For cryptographic purposes, it gives new meaning to "this message will self-destruct in ....." :smile:
    Last edited: Jun 29, 2006
  6. Jul 4, 2006 #5
    Quantum entanglement

    I was interested to read this quote
    here .

    Have they got that wrong then? It makes it sound like there is meaningful information being transmitted instantaneously since if they could see that the second photon changed its polarity, then that could be viewed as a binary "did change, didn't change" information, couldn't it? Or am I (probably am!) misunderstanding it.
    Although doing anything as complicated as teleportation may not (may never be?) in our grasp by quantum entanglement, are we any nearer to being able to send simple (meaningful) information by that means? In other words if I give you a photon entangled with one I keep with me and you zip off to Mars, am I able to use that entanglement to send you a meaningful instantaneous (and therefore without recourse to any classical communication methods) signal? Thanks!:)
  7. Jul 4, 2006 #6
    Timpeac - you will find physics much easier to understand if you learn it from a physics source, rather than from a newspaper, which is written for the general public and is thus devoid of content. There is so very much written about Aspect's experiment and the bell inequalities, there's really no point in me recommending a particular source for reading. You could start with a google search, a more recent QM textbook, Aspect's original paper, any of the hundreds of papers citing it, or perhaps Asher Peres' book "Quantum Theory", which is a very nice introduction to foundations of QM.
  8. Jul 4, 2006 #7
    No, see the above posts.
  9. Jul 13, 2006 #8
  10. Jul 13, 2006 #9
  11. Jul 13, 2006 #10


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    So "written for th egenral public" implies "devoid of content"???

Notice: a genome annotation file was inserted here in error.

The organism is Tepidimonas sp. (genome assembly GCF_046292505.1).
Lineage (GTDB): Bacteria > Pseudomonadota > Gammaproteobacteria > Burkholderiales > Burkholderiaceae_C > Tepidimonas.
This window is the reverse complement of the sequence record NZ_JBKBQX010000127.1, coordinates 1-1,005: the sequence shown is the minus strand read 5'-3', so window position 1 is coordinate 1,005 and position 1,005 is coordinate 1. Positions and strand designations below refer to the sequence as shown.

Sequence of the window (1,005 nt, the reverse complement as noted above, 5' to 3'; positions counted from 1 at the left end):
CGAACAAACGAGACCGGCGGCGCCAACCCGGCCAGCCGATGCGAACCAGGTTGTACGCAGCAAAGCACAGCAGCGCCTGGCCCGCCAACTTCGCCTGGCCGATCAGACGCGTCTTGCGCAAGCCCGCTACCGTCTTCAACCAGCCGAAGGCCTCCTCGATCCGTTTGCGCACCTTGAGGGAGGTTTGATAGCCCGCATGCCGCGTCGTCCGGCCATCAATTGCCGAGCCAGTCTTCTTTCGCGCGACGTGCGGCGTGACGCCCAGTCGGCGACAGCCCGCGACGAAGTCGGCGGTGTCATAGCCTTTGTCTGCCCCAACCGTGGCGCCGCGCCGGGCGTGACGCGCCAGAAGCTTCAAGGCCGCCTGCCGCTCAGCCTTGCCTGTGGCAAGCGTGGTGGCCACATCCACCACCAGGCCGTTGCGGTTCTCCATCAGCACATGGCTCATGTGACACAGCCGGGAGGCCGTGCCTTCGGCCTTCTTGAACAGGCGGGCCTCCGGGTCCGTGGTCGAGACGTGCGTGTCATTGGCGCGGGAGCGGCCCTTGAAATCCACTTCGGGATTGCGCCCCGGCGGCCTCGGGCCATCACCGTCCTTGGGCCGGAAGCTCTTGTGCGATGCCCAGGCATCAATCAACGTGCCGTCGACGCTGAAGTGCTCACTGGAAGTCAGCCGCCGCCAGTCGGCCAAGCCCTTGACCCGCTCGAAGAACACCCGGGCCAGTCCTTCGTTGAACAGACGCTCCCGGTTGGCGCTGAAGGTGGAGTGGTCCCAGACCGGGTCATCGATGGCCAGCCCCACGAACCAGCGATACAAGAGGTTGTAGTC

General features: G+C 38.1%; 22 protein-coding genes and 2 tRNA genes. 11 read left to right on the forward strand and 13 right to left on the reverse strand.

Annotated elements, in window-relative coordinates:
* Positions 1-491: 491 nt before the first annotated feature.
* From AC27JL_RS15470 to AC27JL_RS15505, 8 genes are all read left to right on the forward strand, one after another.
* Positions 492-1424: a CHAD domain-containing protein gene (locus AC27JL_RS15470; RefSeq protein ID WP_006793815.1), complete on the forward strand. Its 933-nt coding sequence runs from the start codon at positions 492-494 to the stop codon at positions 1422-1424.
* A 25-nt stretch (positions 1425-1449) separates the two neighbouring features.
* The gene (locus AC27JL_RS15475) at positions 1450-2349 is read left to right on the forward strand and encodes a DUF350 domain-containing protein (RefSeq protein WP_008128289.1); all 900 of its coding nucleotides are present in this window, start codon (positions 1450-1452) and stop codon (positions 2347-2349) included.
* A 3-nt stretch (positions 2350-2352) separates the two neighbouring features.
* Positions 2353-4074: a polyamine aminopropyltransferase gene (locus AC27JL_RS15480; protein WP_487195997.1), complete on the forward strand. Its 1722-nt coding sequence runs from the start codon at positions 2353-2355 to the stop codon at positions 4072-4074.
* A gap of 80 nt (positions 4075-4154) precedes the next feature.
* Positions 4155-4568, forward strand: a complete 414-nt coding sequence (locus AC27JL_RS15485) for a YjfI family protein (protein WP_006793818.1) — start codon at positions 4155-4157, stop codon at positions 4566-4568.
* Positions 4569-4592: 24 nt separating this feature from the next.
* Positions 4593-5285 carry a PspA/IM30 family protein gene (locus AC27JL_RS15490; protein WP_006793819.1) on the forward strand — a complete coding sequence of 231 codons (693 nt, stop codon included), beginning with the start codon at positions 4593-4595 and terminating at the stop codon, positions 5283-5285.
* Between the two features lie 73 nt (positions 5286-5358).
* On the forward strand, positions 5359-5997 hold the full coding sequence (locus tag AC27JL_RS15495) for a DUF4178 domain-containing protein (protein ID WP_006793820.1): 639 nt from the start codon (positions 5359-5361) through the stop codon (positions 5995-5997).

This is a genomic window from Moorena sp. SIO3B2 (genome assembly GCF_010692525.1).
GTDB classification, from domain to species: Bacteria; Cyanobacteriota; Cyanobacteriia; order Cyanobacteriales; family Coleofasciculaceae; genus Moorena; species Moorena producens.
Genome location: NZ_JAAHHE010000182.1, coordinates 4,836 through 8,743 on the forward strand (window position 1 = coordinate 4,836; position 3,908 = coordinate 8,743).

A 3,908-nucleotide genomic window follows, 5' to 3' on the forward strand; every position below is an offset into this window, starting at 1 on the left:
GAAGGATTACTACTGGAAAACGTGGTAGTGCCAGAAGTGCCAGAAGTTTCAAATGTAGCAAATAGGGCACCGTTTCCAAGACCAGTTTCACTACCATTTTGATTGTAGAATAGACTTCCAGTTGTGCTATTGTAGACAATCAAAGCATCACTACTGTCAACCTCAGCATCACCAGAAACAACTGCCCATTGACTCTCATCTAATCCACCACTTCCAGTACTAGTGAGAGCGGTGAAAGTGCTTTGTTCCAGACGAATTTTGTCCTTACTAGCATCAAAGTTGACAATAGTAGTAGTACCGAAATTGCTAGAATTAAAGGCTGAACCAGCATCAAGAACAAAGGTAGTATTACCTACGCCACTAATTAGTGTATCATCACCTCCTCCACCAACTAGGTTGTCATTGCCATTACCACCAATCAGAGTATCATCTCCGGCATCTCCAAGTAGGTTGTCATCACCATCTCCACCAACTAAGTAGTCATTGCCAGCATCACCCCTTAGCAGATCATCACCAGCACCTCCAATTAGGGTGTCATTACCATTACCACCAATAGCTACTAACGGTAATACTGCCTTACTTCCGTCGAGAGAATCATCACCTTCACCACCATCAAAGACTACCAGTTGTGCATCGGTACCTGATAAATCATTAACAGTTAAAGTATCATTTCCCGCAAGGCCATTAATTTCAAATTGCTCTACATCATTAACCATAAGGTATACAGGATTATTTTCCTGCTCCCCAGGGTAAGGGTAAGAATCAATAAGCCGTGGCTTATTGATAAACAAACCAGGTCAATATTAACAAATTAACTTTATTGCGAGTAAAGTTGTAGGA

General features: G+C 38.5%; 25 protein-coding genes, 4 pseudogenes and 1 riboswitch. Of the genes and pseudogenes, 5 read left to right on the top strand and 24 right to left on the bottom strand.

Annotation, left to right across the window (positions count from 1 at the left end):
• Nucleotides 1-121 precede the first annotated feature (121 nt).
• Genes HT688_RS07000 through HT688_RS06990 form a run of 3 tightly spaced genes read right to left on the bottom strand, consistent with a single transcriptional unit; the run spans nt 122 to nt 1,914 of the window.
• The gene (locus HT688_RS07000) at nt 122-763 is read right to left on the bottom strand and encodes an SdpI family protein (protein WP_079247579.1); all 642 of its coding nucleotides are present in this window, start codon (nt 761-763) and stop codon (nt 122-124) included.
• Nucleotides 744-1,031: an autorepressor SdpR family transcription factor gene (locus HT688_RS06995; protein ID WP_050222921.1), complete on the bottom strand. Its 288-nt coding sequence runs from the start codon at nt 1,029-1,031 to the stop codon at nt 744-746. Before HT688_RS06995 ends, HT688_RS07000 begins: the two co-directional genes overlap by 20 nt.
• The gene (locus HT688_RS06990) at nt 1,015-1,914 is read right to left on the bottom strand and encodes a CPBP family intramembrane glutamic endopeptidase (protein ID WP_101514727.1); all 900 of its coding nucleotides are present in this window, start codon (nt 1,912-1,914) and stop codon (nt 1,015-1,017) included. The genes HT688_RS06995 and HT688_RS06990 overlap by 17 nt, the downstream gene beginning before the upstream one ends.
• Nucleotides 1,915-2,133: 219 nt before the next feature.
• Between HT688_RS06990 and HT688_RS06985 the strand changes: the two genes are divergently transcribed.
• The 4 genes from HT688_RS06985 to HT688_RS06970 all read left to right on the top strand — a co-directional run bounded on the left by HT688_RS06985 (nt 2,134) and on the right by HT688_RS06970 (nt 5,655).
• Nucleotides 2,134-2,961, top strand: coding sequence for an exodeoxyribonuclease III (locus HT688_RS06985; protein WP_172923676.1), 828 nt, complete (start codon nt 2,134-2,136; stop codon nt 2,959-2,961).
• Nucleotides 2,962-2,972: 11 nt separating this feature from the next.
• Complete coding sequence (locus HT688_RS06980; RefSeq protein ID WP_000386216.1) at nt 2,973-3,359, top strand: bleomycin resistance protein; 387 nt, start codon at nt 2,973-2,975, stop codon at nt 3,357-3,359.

I find this a bit arrogant. And what is the excat defintion of "written for the public"? Aren't all undergraduate textbooks in physics "written" for the public? Or is your definition that anything without equations is "written for the public"? So are you saying that nobody should learn anything about physics until they have learned maths for a few years? So when someone for the general public asks me what I do in life and I mention that I teach and do some research in physics and they ask what *is* physics all about, I should reply "well, I can't explain anything to you unless you are at ease with calculus and linear algerbra, etc"? Is that what I should reply?

    By the way, I could say that *your* own post was written for the general public and therefore devoid of information:rofl:

    I am sorry...arrogance is one my pet peeves.
  12. Jul 15, 2006 #11
    I suspect that it wasn't arrogance, but annoyance at the way popular reporting dumbs things down to the where the point of the thing is lost or actually wrong (as was the case).

    Writing on complex subjects for a general/non-expert audience is a hard task. It takes someone who knows the subject well, and can distill the important ideas. What exactly is chosen as "important" is an art. Too often we see entertainment or sensationalism instead of education.
  13. Jul 18, 2006 #12
    Thanks guys for your replies. I also read Rach's reply and was a bit peeved. I know she's trying to help but you shouldn't assume things. Just to give a bit of background - I am not studying physics. I studied it many years ago and from what I remember when I read that comment in the press it rang false to me - for the reasons you have confirmed - which is why I wanted to ask the question. I did search the internet for references and found nothing that was clear enough for a layman to understand, which is why I asked here. Thanks for the answers though :)
    Last edited: Jul 18, 2006
  14. Jul 18, 2006 #13
    He. .............